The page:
Well, trimming up the sides removed the gaps I showed in the previous post. BUT the trimming exposed other gaps! Definitely needed to do a better job of clamping! Time to adapt.
Time to go back to the shrinking scrap pile. As luck would have it, I had two strips of cherry from an even older project. If I remember right, these strips are from the first cherry boards I ever bought (19 years ago). Both strips are long enough and one of them has enough length to cover the ends as well.
The only issue is that the strips are not wide enough to cover the arch. Time to adapt again.
I can remedy that by cutting the (future) waste from the bottom of the arch and transferring it to the top. A pass thorugh the bandsaw, dry fit and then glue & clamp.
After the glue is dry, I clean up the faces. First I use a chisel to remove most of the squeeze out. Then I make a few passes through a thickness sanding jig I made. It is a simple setup. Just clamp the jig to the fence of my Shopsmith and use the disc sander. I move the disc a little closer on each pass until both sides are clean. This same idea can be used with a conventional sander by clamping a fence to the table and using shims to narrow the gap on each pass.
Now the pieces are mitered to length. I glued up one piece of side trim and then glued the next 3 pieces on.
Now I need to trim the waste. My plan is to use a flush trim bit on my router table. I know from past experience that this works best if there is only a small amount of waste to remove. So I first remove most of the waste with the bandsaw. I leave around 1/8” to clean up with the router. Any time I use the router, I try to think through the process. It only takes a small slip up to create a lot of damage. I can see there are areas where I need to be careful as the grain is not going in a favorable direction. I need to make several light passes – even though I only need to trim off 1/8”. Well, APARRENTLY I wasn’t careful enough. There was one nasty spot where the router grabbed the wood and split it. This happened at the same spot on each side! The first time a chunk of wood was torn out. I managed to find the piece. Time to adapt again…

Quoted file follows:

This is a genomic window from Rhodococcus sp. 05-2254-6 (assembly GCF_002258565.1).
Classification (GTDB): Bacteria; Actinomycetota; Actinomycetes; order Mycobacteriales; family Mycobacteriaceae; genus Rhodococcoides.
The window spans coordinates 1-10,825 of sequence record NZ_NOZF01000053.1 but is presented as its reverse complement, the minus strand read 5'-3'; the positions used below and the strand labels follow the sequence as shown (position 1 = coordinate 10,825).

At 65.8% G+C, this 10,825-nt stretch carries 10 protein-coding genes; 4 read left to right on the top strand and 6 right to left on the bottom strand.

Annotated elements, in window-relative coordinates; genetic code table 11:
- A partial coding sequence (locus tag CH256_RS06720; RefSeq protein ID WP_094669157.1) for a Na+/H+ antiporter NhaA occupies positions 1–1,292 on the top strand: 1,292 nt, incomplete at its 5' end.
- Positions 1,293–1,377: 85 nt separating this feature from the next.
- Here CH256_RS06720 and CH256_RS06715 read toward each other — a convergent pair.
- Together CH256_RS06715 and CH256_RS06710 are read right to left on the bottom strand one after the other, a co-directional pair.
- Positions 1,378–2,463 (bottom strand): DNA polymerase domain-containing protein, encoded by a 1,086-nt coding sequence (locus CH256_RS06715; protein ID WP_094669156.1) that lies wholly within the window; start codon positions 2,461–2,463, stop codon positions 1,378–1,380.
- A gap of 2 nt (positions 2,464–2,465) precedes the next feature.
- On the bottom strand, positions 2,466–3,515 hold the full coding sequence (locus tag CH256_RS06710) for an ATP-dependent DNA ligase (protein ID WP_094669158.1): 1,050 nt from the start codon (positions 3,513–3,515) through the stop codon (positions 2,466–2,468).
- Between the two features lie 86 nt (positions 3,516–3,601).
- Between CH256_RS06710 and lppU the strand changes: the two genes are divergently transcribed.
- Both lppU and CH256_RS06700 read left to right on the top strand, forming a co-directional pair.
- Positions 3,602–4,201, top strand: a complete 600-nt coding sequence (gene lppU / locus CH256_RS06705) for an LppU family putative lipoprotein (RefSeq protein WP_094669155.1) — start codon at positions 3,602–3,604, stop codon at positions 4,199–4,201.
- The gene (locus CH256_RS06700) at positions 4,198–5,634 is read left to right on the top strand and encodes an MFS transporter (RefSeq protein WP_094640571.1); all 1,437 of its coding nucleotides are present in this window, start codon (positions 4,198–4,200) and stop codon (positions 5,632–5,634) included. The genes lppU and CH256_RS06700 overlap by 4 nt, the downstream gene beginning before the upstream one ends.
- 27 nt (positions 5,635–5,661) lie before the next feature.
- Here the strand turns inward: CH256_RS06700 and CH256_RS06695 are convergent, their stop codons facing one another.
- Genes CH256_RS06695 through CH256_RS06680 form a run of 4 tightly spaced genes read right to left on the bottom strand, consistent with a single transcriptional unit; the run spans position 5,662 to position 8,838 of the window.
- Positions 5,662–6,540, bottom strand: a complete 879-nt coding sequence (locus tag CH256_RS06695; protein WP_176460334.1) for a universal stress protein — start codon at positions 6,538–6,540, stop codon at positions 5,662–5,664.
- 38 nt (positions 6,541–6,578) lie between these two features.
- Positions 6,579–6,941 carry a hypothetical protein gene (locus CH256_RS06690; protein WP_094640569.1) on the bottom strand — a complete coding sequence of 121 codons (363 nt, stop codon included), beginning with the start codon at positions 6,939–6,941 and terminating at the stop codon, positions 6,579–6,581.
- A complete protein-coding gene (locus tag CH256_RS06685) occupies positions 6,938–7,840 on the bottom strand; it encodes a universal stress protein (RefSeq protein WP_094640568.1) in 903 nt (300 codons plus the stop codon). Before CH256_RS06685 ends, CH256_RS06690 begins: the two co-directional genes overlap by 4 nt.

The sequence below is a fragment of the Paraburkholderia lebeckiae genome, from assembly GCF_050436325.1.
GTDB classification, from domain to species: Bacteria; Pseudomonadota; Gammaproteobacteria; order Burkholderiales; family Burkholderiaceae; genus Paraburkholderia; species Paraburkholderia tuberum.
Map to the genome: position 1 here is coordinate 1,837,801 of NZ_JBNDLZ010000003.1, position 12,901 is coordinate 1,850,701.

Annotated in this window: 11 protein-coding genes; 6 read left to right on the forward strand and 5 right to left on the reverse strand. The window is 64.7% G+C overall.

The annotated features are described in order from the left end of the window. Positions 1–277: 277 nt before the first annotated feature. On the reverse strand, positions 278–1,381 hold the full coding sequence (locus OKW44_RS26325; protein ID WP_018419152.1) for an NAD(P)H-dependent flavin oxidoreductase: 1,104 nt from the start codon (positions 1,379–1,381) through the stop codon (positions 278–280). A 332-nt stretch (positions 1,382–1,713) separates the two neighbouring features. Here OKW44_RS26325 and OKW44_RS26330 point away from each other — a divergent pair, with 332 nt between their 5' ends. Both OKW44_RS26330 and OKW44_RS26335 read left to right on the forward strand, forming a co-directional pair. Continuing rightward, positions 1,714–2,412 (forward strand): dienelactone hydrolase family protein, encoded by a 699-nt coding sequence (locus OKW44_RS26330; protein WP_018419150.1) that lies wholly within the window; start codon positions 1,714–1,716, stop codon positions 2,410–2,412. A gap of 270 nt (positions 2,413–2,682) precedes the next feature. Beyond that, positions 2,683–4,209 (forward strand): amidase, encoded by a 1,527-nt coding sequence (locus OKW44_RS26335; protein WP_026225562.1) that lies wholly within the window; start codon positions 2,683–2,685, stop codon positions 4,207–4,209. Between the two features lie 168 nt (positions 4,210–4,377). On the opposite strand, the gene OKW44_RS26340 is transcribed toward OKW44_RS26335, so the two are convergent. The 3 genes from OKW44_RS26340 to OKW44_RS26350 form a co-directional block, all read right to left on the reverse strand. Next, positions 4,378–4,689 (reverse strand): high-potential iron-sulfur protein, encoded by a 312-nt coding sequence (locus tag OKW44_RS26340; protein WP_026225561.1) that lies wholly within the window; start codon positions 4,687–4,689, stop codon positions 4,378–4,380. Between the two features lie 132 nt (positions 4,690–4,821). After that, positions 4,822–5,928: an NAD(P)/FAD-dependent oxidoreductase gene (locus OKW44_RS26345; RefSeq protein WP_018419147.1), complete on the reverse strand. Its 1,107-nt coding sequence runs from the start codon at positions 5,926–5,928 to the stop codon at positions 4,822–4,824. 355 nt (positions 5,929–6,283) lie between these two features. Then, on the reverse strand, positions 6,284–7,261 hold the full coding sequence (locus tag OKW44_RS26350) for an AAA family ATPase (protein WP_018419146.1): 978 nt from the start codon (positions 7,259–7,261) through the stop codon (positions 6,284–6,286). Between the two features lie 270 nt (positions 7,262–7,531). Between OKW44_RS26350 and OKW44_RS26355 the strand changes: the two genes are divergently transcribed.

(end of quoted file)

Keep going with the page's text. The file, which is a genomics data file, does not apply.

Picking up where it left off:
After the glue dried, I hand filed the edges flush. After a little sanding to smooth everything out, I think I have an arched form that will work.
I’ll finish this post off with a closeup on my repair job. This is a classic example of where I can see the glue line from 5 feet away and no one else will ever see it.
Next I need to cut the pockets for the candles and add some type of foot to raise it up…
-- Steve - Impatience is Expensive